President Bush threatened a veto Tuesday in the debate to update terrorist surveillance laws, assailing Democratic plans to deny protection from lawsuits for telecommunications providers that let the government spy on U.S. residents after the Sept. 11, 2001, attacks.
The threat came in a 12-page letter to Senate leaders from Attorney General Michael Mukasey and national intelligence director Mike McConnell. It was issued as lawmakers prepare to vote on legislation seeking to update a 1978 surveillance law without violating privacy rights.
"If the president is sent a bill that does not provide the U.S. intelligence agencies the tools they need to protect the nation, the president will veto the bill," wrote Mukasey and McConnell.
The letter was sent to Senate leaders and the top Democrats and Republicans on the Senate Judiciary and Intelligence committees.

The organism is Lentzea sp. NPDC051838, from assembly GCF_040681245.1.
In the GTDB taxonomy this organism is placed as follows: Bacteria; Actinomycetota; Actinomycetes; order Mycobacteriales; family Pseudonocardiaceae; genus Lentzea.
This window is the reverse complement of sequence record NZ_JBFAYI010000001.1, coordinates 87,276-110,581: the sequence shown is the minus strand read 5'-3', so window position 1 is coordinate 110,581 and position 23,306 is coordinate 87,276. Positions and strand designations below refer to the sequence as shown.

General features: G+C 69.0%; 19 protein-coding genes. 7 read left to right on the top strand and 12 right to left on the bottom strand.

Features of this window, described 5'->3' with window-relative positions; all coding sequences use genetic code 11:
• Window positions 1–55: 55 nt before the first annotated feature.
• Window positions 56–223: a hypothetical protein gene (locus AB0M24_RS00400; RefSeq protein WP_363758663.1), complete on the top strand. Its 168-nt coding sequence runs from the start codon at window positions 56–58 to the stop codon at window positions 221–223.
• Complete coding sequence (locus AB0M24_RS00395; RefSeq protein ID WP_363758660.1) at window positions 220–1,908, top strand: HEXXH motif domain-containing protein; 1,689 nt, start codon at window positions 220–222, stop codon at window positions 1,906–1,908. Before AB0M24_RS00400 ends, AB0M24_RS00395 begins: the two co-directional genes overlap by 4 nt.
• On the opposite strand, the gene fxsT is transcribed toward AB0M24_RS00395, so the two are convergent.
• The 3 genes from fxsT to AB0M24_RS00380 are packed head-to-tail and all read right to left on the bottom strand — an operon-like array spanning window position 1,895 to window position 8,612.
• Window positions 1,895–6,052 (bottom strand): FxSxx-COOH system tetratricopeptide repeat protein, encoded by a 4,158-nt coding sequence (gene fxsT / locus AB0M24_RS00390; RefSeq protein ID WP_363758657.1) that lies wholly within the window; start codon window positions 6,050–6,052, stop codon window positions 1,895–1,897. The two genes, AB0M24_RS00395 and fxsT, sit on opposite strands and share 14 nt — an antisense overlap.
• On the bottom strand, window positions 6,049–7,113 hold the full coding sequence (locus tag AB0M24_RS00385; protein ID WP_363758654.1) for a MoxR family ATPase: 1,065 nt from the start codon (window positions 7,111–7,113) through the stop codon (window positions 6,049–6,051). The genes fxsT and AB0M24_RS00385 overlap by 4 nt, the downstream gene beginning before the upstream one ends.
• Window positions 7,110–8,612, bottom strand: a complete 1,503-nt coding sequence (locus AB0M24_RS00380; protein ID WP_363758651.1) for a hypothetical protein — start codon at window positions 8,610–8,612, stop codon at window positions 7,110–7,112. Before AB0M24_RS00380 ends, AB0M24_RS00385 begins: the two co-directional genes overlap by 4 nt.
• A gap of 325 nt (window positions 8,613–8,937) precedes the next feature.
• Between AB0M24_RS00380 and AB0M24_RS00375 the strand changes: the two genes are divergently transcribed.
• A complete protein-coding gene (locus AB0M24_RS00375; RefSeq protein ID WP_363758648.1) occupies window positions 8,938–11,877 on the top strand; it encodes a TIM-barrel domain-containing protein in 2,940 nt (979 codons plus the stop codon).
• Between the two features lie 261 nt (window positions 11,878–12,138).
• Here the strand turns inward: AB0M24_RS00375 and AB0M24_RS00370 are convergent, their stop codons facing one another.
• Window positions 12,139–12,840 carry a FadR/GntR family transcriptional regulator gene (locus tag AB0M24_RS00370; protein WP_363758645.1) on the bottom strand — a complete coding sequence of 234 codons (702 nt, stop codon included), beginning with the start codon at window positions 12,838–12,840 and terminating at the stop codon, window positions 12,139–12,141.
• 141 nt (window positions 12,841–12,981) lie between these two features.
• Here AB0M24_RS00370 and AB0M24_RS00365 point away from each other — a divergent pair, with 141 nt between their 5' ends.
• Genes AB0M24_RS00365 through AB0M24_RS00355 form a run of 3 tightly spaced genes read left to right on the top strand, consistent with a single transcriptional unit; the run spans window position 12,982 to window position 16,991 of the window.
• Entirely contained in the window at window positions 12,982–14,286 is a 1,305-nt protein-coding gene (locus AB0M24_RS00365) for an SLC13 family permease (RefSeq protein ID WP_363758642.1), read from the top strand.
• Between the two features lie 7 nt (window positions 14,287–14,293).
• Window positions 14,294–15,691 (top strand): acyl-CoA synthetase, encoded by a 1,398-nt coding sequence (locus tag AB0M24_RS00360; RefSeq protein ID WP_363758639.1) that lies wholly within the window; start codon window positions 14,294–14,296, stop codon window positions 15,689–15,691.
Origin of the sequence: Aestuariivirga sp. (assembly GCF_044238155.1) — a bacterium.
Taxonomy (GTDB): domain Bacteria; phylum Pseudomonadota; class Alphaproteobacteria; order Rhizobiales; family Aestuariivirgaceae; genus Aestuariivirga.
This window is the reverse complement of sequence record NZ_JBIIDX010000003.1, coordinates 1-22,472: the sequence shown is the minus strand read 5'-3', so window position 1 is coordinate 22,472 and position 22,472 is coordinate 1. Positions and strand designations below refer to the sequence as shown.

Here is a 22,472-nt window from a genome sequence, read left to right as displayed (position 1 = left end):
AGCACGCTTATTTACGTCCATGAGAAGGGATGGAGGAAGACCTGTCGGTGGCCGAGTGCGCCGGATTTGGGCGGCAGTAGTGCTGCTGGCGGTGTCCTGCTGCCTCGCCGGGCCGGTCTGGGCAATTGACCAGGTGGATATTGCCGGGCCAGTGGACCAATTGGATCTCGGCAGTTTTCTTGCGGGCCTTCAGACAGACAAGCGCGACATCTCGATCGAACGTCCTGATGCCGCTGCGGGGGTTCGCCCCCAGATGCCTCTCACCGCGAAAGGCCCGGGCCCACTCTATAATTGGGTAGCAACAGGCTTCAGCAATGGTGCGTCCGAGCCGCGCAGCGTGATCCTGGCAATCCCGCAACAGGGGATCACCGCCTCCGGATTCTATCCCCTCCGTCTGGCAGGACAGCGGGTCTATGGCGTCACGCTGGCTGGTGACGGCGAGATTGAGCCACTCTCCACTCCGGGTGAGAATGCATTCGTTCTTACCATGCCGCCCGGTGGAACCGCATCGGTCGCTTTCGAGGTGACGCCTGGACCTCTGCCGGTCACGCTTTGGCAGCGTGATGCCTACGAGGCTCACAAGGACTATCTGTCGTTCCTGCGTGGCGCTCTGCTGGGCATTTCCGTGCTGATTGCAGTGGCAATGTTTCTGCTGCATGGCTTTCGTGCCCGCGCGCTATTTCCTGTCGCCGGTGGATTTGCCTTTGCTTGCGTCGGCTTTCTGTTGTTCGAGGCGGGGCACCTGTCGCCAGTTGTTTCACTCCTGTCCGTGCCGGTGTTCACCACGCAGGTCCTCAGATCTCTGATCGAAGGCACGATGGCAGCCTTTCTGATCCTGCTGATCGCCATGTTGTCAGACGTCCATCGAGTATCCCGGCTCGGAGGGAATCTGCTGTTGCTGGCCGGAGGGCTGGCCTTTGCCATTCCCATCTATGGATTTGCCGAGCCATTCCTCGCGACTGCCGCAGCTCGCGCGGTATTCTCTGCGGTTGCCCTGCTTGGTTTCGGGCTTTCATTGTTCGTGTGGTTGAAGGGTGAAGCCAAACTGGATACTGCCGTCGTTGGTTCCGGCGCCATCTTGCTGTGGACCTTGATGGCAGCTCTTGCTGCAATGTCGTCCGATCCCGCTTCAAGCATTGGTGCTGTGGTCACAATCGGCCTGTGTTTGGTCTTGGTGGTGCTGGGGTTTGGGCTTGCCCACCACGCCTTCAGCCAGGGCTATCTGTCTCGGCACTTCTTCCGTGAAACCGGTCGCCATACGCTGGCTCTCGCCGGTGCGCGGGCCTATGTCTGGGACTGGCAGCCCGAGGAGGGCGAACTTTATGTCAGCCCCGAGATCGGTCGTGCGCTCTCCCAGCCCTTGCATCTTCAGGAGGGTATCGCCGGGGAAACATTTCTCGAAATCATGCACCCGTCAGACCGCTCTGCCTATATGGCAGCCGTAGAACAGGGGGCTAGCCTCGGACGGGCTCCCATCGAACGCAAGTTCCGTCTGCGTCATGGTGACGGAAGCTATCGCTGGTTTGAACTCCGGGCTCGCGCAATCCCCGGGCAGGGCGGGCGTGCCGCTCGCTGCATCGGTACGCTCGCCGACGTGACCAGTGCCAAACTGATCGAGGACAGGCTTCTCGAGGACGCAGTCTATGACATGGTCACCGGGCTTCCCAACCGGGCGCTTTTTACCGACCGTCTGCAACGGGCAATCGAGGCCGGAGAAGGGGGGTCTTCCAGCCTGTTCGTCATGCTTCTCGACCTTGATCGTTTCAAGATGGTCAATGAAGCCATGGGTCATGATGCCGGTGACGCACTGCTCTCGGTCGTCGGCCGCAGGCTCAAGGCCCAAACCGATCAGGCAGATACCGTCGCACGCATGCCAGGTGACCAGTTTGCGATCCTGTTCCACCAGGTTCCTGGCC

Senate Majority Leader Harry Reid, D-Nev., said the letter was premature since there isn't any legislation yet. "It's a little early to have a veto threat," he said.
The existing surveillance law has been extended to Feb. 15. Bush has said he would resist extending it again.
The administration's veto threat was aimed at amendments that would bar retroactive immunity to phone companies and other telecom providers that have given the government access to e-mails and phone calls linked to people in the United States. Without the retroactive protections, the letter noted, telecom providers might be unwilling to help the government track down terror suspects in the future as they were asked to do in the days after the 2001 attacks.
About 40 civil lawsuits have been filed against telecommunications companies. They carry with them a threat of crippling financial penalties, which the White House says could bankrupt the companies.
After nearly two months of legislative wrangling, Reid announced that the Senate would begin voting on amendments today. Debate began Tuesday evening.